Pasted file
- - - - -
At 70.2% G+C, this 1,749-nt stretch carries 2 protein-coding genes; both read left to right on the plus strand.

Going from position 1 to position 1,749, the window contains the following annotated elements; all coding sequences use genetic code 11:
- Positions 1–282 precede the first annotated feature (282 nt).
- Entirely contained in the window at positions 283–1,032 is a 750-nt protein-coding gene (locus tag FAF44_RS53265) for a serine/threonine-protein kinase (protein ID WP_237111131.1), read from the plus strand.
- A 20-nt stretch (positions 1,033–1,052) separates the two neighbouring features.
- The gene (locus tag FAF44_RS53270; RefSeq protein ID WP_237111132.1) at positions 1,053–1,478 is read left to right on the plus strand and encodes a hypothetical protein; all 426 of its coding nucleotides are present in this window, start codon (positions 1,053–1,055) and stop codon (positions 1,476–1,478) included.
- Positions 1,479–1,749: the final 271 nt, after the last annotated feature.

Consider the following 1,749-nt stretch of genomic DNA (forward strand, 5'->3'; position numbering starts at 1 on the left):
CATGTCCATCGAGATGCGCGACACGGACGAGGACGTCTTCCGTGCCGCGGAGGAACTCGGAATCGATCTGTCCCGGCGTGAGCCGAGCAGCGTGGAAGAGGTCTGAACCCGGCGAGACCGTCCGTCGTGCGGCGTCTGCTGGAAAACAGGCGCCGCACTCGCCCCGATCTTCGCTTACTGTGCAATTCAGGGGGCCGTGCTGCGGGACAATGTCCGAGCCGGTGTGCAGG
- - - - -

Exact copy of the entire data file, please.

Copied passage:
At 70.2% G+C, this 1,749-nt stretch carries 2 protein-coding genes; both read left to right on the plus strand.

Going from position 1 to position 1,749, the window contains the following annotated elements; all coding sequences use genetic code 11:
- Positions 1–282 precede the first annotated feature (282 nt).
- Entirely contained in the window at positions 283–1,032 is a 750-nt protein-coding gene (locus tag FAF44_RS53265) for a serine/threonine-protein kinase (protein ID WP_237111131.1), read from the plus strand.
- A 20-nt stretch (positions 1,033–1,052) separates the two neighbouring features.
- The gene (locus tag FAF44_RS53270; RefSeq protein ID WP_237111132.1) at positions 1,053–1,478 is read left to right on the plus strand and encodes a hypothetical protein; all 426 of its coding nucleotides are present in this window, start codon (positions 1,053–1,055) and stop codon (positions 1,476–1,478) included.
- Positions 1,479–1,749: the final 271 nt, after the last annotated feature.

Consider the following 1,749-nt stretch of genomic DNA (forward strand, 5'->3'; position numbering starts at 1 on the left):
CATGTCCATCGAGATGCGCGACACGGACGAGGACGTCTTCCGTGCCGCGGAGGAACTCGGAATCGATCTGTCCCGGCGTGAGCCGAGCAGCGTGGAAGAGGTCTGAACCCGGCGAGACCGTCCGTCGTGCGGCGTCTGCTGGAAAACAGGCGCCGCACTCGCCCCGATCTTCGCTTACTGTGCAATTCAGGGGGCCGTGCTGCGGGACAATGTCCGAGCCGGTGTGCAGG